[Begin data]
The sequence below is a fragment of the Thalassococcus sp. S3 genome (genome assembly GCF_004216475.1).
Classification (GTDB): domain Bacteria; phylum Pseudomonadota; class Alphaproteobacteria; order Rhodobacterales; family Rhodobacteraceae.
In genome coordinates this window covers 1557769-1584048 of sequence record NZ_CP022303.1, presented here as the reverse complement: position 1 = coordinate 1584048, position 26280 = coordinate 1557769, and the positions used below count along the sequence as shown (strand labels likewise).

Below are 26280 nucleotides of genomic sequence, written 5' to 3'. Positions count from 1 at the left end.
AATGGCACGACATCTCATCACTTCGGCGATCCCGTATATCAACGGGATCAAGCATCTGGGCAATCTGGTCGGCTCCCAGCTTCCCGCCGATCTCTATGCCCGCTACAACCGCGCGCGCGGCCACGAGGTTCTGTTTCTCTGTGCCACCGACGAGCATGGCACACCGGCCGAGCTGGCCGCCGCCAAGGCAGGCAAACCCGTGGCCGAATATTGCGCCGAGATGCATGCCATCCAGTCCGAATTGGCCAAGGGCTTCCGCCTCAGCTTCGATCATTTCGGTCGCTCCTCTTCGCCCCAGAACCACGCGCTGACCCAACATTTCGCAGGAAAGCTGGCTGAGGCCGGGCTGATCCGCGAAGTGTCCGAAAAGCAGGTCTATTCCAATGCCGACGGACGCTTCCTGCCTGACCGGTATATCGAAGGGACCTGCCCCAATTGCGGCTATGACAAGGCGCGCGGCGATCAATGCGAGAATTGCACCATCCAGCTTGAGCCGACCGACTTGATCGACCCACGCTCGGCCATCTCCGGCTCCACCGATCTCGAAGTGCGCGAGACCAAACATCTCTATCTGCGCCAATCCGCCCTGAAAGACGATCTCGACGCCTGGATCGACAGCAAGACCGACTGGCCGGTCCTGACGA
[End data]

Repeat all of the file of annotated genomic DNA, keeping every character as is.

The sequence below is a fragment of the Thalassococcus sp. S3 genome (genome assembly GCF_004216475.1).
Classification (GTDB): domain Bacteria; phylum Pseudomonadota; class Alphaproteobacteria; order Rhodobacterales; family Rhodobacteraceae.
In genome coordinates this window covers 1557769-1584048 of sequence record NZ_CP022303.1, presented here as the reverse complement: position 1 = coordinate 1584048, position 26280 = coordinate 1557769, and the positions used below count along the sequence as shown (strand labels likewise).

Below are 26280 nucleotides of genomic sequence, written 5' to 3'. Positions count from 1 at the left end.
AATGGCACGACATCTCATCACTTCGGCGATCCCGTATATCAACGGGATCAAGCATCTGGGCAATCTGGTCGGCTCCCAGCTTCCCGCCGATCTCTATGCCCGCTACAACCGCGCGCGCGGCCACGAGGTTCTGTTTCTCTGTGCCACCGACGAGCATGGCACACCGGCCGAGCTGGCCGCCGCCAAGGCAGGCAAACCCGTGGCCGAATATTGCGCCGAGATGCATGCCATCCAGTCCGAATTGGCCAAGGGCTTCCGCCTCAGCTTCGATCATTTCGGTCGCTCCTCTTCGCCCCAGAACCACGCGCTGACCCAACATTTCGCAGGAAAGCTGGCTGAGGCCGGGCTGATCCGCGAAGTGTCCGAAAAGCAGGTCTATTCCAATGCCGACGGACGCTTCCTGCCTGACCGGTATATCGAAGGGACCTGCCCCAATTGCGGCTATGACAAGGCGCGCGGCGATCAATGCGAGAATTGCACCATCCAGCTTGAGCCGACCGACTTGATCGACCCACGCTCGGCCATCTCCGGCTCCACCGATCTCGAAGTGCGCGAGACCAAACATCTCTATCTGCGCCAATCCGCCCTGAAAGACGATCTCGACGCCTGGATCGACAGCAAGACCGACTGGCCGGTCCTGACGA